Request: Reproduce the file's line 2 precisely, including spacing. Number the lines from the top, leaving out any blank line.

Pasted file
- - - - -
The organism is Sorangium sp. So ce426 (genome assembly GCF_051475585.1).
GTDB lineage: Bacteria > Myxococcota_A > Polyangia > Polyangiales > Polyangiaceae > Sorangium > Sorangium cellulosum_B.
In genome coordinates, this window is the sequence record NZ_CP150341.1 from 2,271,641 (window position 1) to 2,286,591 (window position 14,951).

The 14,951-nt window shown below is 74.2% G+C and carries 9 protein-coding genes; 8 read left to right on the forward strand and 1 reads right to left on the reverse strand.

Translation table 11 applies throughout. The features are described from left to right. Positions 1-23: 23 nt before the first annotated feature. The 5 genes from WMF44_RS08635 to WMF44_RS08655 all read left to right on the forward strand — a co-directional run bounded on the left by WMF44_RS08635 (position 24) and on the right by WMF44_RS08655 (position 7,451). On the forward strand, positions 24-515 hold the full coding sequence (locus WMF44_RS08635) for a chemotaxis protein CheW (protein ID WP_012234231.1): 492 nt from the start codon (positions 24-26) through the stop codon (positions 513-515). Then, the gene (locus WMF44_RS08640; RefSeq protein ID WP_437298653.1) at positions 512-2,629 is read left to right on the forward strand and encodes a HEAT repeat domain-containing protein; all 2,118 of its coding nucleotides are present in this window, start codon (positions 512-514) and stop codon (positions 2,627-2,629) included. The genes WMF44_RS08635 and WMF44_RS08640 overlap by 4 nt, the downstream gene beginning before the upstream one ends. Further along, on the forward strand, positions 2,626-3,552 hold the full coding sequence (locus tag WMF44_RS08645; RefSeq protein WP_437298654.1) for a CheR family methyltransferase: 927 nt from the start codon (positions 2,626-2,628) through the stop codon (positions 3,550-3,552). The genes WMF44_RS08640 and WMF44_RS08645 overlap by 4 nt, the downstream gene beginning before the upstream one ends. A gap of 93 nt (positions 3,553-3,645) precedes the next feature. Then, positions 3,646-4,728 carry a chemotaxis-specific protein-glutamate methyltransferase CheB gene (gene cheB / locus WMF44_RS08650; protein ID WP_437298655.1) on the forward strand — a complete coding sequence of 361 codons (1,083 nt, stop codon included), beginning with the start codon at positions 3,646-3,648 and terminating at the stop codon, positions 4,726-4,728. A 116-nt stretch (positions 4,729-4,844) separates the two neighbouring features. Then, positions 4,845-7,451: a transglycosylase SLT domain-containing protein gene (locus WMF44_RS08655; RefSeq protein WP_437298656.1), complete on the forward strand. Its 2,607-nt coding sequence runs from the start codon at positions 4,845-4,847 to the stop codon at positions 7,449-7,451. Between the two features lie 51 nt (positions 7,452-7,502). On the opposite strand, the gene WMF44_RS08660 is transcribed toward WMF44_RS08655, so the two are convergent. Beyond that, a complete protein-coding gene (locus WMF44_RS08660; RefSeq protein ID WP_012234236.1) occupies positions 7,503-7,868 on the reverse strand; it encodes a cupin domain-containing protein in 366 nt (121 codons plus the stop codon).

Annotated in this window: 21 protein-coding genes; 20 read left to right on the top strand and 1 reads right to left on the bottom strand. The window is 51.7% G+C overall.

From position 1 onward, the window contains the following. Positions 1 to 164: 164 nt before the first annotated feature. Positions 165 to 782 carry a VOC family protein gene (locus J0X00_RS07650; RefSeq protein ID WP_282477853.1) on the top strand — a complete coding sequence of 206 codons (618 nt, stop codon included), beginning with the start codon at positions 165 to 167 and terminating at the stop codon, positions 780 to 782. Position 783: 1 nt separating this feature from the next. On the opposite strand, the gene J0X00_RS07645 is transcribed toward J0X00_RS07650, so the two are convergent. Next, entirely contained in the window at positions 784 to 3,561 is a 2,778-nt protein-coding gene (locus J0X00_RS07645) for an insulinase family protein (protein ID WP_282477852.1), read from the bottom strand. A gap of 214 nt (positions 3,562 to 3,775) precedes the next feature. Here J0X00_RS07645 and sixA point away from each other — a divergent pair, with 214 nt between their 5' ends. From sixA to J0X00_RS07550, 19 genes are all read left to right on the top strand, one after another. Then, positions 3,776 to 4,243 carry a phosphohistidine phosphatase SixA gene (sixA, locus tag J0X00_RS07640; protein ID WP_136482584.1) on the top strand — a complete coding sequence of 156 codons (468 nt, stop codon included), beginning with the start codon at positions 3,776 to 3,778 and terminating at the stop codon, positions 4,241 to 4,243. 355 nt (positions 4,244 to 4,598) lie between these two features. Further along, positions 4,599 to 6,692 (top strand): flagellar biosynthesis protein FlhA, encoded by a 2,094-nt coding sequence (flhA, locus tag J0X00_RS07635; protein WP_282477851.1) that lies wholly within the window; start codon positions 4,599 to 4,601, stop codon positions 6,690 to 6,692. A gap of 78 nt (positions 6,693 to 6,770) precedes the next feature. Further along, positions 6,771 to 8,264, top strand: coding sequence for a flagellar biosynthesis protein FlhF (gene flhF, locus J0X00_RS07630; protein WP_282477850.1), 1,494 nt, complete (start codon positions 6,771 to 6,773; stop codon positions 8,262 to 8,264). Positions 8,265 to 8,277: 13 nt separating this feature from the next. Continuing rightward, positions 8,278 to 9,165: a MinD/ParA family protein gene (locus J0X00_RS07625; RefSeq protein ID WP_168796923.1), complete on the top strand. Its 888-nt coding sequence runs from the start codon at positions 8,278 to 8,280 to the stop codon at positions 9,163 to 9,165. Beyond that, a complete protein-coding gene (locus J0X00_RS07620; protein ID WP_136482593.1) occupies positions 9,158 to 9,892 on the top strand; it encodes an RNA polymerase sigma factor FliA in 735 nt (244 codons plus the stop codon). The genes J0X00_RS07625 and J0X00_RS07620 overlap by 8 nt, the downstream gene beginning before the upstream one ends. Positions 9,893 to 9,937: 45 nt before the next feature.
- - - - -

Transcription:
GTDB lineage: Bacteria > Myxococcota_A > Polyangia > Polyangiales > Polyangiaceae > Sorangium > Sorangium cellulosum_B.